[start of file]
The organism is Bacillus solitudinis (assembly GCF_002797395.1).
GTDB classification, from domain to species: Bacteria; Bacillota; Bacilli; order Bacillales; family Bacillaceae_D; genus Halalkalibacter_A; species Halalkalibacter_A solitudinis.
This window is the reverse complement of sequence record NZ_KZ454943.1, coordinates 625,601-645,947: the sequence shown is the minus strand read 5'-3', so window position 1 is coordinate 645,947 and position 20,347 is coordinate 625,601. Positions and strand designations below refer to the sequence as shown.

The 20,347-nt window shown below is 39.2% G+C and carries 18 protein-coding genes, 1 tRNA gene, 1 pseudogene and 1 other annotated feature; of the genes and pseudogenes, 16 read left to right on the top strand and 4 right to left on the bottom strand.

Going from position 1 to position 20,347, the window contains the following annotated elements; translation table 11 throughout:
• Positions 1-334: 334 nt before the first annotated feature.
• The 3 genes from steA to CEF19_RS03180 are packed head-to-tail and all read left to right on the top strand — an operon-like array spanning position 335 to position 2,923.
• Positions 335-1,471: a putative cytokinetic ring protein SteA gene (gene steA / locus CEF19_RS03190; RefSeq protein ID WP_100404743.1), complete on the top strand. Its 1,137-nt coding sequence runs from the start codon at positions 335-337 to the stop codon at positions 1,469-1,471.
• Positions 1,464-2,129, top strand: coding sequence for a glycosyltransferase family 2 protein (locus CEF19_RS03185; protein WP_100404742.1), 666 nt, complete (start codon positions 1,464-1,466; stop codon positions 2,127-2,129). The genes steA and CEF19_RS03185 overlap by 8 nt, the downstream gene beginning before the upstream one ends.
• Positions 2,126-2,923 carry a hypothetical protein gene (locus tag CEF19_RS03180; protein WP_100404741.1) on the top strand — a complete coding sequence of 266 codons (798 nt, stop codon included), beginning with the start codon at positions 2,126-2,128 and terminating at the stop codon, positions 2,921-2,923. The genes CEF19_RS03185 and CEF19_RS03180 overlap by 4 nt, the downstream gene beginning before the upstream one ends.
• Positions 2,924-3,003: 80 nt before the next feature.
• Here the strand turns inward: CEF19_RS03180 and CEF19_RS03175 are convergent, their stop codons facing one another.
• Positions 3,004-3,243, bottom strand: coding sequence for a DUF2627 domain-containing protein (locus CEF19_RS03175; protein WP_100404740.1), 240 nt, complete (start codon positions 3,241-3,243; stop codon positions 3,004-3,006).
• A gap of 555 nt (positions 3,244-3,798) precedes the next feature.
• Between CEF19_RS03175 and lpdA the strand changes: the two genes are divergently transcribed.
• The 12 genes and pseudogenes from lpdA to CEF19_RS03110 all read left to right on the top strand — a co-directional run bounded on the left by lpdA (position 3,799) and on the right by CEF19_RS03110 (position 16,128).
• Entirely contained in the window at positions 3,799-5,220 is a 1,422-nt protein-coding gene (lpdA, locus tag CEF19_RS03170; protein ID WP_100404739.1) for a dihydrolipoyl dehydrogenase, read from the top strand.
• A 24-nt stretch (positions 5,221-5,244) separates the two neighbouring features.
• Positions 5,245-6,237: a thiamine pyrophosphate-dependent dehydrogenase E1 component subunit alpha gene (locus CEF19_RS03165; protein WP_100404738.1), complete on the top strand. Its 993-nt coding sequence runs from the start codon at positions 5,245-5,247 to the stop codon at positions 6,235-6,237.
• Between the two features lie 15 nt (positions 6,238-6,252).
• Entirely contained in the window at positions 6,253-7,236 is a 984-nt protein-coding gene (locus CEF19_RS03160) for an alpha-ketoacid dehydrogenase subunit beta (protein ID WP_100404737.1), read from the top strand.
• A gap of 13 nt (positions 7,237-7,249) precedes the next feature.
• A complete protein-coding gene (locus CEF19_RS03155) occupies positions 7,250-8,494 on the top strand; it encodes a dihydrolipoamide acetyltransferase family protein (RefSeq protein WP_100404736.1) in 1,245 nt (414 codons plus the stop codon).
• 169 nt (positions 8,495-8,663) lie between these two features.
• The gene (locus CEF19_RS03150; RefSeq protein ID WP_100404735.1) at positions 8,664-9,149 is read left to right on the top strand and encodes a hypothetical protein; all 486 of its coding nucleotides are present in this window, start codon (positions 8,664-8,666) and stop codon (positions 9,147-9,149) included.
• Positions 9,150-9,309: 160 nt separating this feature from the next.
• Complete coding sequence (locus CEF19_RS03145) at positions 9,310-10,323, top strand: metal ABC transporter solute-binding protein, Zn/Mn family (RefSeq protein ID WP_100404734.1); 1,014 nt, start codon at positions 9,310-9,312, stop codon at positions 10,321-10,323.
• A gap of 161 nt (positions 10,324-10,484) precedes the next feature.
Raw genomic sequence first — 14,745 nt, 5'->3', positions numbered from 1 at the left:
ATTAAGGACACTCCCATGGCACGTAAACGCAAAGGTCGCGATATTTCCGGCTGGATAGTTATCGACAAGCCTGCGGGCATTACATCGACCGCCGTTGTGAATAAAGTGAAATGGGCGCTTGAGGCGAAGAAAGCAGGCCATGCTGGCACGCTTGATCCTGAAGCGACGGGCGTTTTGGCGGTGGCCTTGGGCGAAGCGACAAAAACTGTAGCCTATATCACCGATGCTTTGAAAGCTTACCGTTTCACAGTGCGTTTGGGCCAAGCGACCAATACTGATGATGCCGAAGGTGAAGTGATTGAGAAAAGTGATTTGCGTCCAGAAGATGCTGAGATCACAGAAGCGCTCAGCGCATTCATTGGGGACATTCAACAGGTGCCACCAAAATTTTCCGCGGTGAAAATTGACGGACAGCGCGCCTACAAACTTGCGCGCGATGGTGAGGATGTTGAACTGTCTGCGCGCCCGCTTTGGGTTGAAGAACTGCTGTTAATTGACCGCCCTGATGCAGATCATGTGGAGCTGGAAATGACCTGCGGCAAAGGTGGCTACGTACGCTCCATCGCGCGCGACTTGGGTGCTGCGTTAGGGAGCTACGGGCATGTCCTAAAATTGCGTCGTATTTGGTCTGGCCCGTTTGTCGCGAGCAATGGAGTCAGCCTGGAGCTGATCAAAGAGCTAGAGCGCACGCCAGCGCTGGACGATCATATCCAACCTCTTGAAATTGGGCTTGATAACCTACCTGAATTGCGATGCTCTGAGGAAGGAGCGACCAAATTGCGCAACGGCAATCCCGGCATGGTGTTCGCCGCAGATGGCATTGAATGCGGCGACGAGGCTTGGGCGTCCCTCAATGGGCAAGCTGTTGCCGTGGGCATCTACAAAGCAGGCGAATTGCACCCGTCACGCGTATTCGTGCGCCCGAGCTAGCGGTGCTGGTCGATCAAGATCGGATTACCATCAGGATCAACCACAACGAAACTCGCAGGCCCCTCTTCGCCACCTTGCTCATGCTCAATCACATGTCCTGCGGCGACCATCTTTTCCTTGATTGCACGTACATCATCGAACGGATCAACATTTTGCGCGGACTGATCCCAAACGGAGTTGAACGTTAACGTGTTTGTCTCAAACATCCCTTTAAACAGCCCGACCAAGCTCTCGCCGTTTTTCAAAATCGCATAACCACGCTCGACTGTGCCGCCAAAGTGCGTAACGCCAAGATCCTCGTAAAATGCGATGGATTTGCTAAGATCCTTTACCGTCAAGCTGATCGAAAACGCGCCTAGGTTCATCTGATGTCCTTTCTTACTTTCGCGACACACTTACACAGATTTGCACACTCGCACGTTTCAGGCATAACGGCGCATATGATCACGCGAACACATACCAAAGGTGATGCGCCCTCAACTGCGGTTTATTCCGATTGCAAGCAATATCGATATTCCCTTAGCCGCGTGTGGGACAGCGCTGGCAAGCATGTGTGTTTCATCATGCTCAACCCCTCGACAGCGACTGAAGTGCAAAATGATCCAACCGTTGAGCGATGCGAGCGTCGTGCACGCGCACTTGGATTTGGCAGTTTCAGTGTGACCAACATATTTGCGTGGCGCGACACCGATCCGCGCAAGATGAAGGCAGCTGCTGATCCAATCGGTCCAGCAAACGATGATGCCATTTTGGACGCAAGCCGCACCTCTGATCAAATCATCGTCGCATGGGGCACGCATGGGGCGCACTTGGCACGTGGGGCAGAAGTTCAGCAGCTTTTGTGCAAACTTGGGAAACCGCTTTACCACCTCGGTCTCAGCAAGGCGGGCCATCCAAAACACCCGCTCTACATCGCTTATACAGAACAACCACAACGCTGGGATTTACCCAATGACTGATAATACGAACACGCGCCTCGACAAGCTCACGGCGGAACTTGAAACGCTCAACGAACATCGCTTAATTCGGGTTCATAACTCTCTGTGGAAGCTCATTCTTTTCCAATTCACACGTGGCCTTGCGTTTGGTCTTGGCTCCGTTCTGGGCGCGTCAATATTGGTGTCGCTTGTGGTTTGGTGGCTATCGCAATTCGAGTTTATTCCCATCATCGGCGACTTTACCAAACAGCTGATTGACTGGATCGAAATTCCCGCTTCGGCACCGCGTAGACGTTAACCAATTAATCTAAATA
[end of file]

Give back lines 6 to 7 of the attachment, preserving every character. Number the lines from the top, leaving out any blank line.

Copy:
• Positions 1-334: 334 nt before the first annotated feature.
• The 3 genes from steA to CEF19_RS03180 are packed head-to-tail and all read left to right on the top strand — an operon-like array spanning position 335 to position 2,923.